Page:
There is agreement among voters that social media followed by cable news and broadcast news are the top places that they see the most sexist treatment of women candidates and elected officials, according to research conducted during the final days of the U.S. presidential election. Continue reading
An online university is offering 500 refugees from Syria’s civil war free places on its degree courses. The University of the People, based in California, is a fast-growing, non-profit project designed to provide higher education for those with the academic ability to study, but without the ability to pay or without any practical access to a traditional university.
A wind that could tear off shingles
whips over the ridge all night,
leaving a sky clean and blue as an Alpine lake.
The last few leaves cling low to the maple trees,
the newly bare tree tops scraping the sky.
The sound of an ax chopping wood comes up the hollow.
My uncle’s spirit is chopping wood, a chore that’s never done.
The ancient and everyday repetitions of labor-
splitting firewood, canning fruit, patching clothes, knitting hats-
the ancestors nudge us, saying “listen to the wind!”,
reminding us to keep moving, prepare for winter.
No tender admonitions here!
Grossmutter comes flying over the trees in a vision,
braving vast expanses of the sea,
four children, one just a baby, wrapped in her skirts,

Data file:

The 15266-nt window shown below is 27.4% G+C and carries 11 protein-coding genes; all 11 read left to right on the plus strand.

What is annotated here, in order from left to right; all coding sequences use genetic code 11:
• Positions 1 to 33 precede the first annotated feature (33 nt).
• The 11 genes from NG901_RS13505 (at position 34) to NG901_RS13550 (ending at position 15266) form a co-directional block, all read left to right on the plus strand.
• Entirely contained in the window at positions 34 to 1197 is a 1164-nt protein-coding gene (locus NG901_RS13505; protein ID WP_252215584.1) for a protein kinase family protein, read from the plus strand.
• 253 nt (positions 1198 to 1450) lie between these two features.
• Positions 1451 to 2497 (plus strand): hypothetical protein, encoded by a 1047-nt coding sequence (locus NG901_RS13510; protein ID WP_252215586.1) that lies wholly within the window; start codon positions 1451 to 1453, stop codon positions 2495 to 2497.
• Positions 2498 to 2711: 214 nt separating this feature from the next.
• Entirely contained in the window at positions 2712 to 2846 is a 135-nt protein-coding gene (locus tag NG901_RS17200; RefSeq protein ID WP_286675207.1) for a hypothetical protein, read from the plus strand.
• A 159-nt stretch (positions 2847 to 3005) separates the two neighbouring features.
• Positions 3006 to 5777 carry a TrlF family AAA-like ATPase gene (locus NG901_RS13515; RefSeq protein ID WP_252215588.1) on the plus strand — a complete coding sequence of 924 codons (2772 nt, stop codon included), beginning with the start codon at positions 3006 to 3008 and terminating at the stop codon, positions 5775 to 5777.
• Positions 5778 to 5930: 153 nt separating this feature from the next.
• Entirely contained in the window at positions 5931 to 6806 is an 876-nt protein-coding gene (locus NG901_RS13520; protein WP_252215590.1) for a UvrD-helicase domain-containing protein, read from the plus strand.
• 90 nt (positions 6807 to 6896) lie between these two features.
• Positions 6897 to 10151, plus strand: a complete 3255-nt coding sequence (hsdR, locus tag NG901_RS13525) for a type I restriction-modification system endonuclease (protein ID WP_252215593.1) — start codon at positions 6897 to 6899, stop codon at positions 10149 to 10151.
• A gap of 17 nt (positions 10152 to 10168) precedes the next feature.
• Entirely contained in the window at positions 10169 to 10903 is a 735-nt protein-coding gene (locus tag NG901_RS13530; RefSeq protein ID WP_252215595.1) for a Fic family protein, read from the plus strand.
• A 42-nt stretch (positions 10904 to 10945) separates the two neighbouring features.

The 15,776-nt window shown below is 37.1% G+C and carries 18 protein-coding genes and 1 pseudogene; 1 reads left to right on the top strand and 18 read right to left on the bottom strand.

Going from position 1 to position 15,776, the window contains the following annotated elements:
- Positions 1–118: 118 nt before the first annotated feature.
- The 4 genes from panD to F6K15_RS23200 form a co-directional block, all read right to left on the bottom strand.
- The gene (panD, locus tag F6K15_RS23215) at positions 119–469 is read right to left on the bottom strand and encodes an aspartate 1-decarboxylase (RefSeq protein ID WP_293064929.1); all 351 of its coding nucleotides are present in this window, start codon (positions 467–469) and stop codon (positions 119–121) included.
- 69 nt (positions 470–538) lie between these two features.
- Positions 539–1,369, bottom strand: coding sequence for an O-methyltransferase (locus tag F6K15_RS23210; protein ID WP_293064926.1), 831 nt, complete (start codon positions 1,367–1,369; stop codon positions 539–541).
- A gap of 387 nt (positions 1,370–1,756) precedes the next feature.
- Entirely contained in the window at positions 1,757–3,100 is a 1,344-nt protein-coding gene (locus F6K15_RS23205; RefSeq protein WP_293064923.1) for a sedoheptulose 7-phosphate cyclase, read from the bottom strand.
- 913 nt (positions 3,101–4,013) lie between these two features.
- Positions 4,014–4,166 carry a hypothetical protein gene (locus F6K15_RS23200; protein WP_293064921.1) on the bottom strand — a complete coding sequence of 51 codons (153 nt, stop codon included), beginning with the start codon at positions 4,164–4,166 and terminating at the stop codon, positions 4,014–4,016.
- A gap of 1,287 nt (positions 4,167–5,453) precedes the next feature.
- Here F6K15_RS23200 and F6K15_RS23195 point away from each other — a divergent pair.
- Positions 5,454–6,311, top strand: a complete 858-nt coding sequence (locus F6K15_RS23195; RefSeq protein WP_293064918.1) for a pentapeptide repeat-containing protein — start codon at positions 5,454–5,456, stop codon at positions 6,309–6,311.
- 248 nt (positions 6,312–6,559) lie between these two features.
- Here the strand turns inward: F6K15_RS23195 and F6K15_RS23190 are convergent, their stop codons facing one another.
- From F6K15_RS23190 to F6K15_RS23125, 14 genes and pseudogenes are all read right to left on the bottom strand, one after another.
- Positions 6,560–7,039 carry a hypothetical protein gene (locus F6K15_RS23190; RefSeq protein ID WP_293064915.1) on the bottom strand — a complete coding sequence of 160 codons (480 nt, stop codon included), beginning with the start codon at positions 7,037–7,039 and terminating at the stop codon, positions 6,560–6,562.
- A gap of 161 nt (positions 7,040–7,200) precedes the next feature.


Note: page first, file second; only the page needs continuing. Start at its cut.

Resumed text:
my father pushing out from her embrace
to gaze beyond the ship’s deck to the New World.
“Fly!”,she says to me. “What holds you back?
None of us know what that first step will bring.
It is your Grossmutter in the spirit world and I tell you-
the world changes shape with every step you take.
A russet maple leaf lets go, and spins out of sight.
She has thrown off her rose-colored apron
and put down her wooden spoon.
She is twenty-five, pin curled and all brand new,
eyes opened wide.
“Granddaughter, yes, go! With each step,
the world rearranges itself before you,
a Rubik’s Cube, a house of mirrors.
Take that step! As we live and breathe,
other souls live and breathe too,
and arrange their lives to respond to you.
Step into the dance! The music you call,
and the next, and the next under your gaze will fall.”
At this she spit-polishes her new red shoes,
steps on board the trolley car,
smiles wide at the driver,
and spins off into the skies.
Annelinde has three chapbooks of poetry: Isn’t It All of Us? featuring poetry of the world’s peoples; In Love with the Rooted Earth about her relationship with the natural world; and most recently This Most Huge Yes, including poetry of the Goddess and also world topics, written in 2012. Poetry, music, events and items by Annelinde available for sale can be found at her new blog, www.AnnelindesWorld.blogspot.com.